All posts by Tim Way

I am passionate about being there, experiencing the culture and beliefs, meeting the people and eating the food. Hopefully you are too!

delhi belly

It’s a cliche, but nothing prepares you for India.

It’s huge, to get anywhere requires an overnight train journey; yet it’s still 50% more densely populated than the UK. And when you get there, the contrast is mindblowing. Octogenarian waifs will pull you and our two friends, in a hand-drawn rickshaw for ten pence to a bar where a beer costs three pounds.

Railway stations are home to thousands of people each night. Each station. Under staircases, all throughout the waiting rooms, arrival halls, platforms, and even between the tracks, people will lay their heads to catch some sleep. Simultaneously, the rich will pay thousands of dollars a month to rent marble apartment palaces in the south Delhi suburbs.

By the time you’ve realised what ‘poor’ and ‘rich’ really mean when compared, you will have been approached by thousands of rickshaw wallers, hundreds of stallholders, and tens of drug dealers. They prevail throughout all of the Indian cities I visited, although only in the touristy areas. Break out to areas where a white man is rare, and the warmth and excitement extended to you is genuine and has no strings attached.

It’s so rich in culture, they are knocking down thousand year old temples to build Commonwealth Games amenities, without complaint. It’s so rich in bacteria, that you’ll pretty much be shitting non-stop for your entire trip.

Here are a few images to accompany these and other words:

India '09

a brief introduction to buddhism

Xinjiang, China’s New Frontier province is the north-eastern extremity of a swathe of Turkic speaking peoples; it’s the northern boundary of Tibetan buddhism and the north-eastern frontier of China. Quite the melting pot.

Venture east and south: westerners are rare, hotpots are tasty and ever-present, and when we passed through, snow caused unseasonal havoc. The perfect opportunity for my first experiences of buddhism, the most peaceful of faiths, in the most peaceful of untouristy surrounds:

China '09

as weird as it gets

Turkmenistan is a flat desert with some of the world’s largest gas reserves underneath.

Above ground, a real mix of religions combine to provide a country which is almost more weird where the egomaniac Turkmenbashi hasn’t put his print. Canyons that would be at home in SW USA attract no tourists, holes in the desert are permanently ablaze, and Ashgabat’s unique – gold and marble and soon to be crumbling unique:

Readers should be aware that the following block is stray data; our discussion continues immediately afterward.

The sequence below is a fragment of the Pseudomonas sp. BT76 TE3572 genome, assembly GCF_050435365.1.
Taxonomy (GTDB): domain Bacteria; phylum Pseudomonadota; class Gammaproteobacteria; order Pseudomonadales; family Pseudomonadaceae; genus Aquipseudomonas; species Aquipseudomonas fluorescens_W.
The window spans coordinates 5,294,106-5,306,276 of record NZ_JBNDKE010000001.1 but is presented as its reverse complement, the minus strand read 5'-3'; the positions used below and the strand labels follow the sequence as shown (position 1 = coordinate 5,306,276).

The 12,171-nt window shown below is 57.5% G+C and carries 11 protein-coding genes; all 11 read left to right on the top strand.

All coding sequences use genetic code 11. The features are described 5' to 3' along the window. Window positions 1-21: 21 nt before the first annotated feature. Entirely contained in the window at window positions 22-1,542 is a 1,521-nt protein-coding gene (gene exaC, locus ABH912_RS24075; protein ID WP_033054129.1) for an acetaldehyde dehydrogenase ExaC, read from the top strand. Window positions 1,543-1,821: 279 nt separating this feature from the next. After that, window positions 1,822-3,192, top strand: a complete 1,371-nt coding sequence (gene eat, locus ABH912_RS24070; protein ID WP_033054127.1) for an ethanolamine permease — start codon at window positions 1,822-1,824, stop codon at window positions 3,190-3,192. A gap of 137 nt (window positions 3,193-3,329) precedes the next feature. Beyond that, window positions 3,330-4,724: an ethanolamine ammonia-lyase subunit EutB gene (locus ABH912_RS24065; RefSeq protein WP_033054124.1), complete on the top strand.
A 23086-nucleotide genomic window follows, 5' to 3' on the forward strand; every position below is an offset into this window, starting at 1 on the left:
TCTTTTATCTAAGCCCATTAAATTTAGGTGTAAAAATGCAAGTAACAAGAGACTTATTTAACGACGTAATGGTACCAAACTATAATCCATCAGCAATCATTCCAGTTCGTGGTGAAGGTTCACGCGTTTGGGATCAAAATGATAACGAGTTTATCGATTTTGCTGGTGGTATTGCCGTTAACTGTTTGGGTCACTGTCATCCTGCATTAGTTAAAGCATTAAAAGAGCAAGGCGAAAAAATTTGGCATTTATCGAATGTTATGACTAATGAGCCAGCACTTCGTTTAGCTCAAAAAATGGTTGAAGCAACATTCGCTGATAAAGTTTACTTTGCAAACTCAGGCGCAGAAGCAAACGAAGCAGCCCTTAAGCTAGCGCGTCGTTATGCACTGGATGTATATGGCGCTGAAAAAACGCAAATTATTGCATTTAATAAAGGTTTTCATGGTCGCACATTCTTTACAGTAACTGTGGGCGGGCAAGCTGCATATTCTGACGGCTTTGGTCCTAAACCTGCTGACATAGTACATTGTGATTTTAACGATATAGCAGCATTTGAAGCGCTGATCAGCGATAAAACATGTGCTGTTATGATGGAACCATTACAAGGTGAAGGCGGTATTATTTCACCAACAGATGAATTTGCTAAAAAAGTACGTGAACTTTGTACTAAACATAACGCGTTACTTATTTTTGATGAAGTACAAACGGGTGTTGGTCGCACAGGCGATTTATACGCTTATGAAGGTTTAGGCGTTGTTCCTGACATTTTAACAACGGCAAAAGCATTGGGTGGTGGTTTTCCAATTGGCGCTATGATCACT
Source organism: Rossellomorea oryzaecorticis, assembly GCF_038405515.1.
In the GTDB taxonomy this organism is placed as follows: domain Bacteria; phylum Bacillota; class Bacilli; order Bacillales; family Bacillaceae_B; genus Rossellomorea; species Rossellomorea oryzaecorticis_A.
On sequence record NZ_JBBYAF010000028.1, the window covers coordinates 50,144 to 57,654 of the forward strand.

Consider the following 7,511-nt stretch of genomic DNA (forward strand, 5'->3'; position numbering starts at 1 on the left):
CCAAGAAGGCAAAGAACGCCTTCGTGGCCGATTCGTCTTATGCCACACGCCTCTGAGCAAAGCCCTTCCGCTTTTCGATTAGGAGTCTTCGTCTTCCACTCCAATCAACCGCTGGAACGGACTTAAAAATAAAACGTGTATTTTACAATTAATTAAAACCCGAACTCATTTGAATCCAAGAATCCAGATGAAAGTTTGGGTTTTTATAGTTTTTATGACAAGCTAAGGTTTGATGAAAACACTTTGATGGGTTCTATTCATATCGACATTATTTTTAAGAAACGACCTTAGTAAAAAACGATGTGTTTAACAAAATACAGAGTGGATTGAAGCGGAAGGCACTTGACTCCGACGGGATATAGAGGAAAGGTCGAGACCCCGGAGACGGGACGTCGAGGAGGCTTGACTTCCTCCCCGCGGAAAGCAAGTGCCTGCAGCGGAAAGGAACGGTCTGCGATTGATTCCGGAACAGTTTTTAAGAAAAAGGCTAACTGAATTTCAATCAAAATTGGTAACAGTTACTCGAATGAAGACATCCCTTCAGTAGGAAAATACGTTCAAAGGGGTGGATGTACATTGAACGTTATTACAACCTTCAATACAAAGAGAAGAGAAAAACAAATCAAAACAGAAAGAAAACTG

As weird as it gets from Tim Way on Vimeo.

the eurasian bridge

Turkey’s a funny cookie. Where does it fit?

European in outlook, Ankara and Istanbul are quite apart from the rural honesty of the vast majority of this enormous country, criss-crossed by railway lines taking the scenic route around the mountainous interior. Well on the way to European integration (French veto permitting), despite having recently outlawed the most significant Kurdish political party, this bejeweled Eurasian nation deserves your investigation:

the eurasian bridge from Tim Way on Vimeo.

to the roof of the world: episode three – the roof of the world

The high Pamir: a country-sized slab of nothingness. The most beautiful of desert nothingness. Victimised since independence, punished in the UN civil war settlement, a people already without anything and kept alive by the Aga Khan for may years eek a life when none should feasibly be possible.

Deep blue glacial lakes, sheep with horns as wide as a human is tall, hundreds of kilometres of porous international borders and sheer perfection in vistas:

to the roof of the world: episode three – the roof of the world from Tim Way on Vimeo.

to the roof of the world: episode two – the aga khan’s people

A ramp to the roof of the world leads up the Wakhan Valley, great game vortex. NGOs outnumber tourists, potatoes provide entire meals, Afghanistan is just there and beauty in nature, both human and physical, is all encompassing:

to the roof of the world: episode two – the aga khan’s people from Tim Way on Vimeo.

A couple of factual inaccuracies contained in this video have been brought to my attention:

– Due to the Wakhan Valley’s inaccessibility and distance from the production/processing sites, it is highly unlikely that large quantities of drugs pass over the river. The most likely route is closer to Dushanbe.
– The Wakhan frontier between the Russian and British spheres of influence was finalised in 1895 by commission parties from each country heading to the region and taking detailed altitude, latitude and longitude measurements. T. Hungerford Holditch, who took part in the British Commission describes his memories of the trip, including the huge bonfire held in the Wakhan when they came to agreement and realised they wouldn’t have to spend the winter in the freezing cold! “English and Russian topographers worked side by side and shared equally in the rough and tumble of demarcation”, he writes.

Thanks to Robert Middleton, whose website is a leading resource on the Pamirs, for pointing these errors out.

to the roof of the world: episode one – the road to monday

Western Tajikistan would extend far further to encompass Samarkand and Bokhara, had Stalin not gerrymandered to prevent ethnic unity in the Soviet Union. Today, it goes as far as Penjakent, the hopping off point for the Fan Mountains – home to isolated communities of sheep and grain farmers in a landscape straight out of a news report from norther Afghanistan, just a (giant’s) stone throw away:

to the roof of the world: episode one – the road to monday from Tim Way on Vimeo.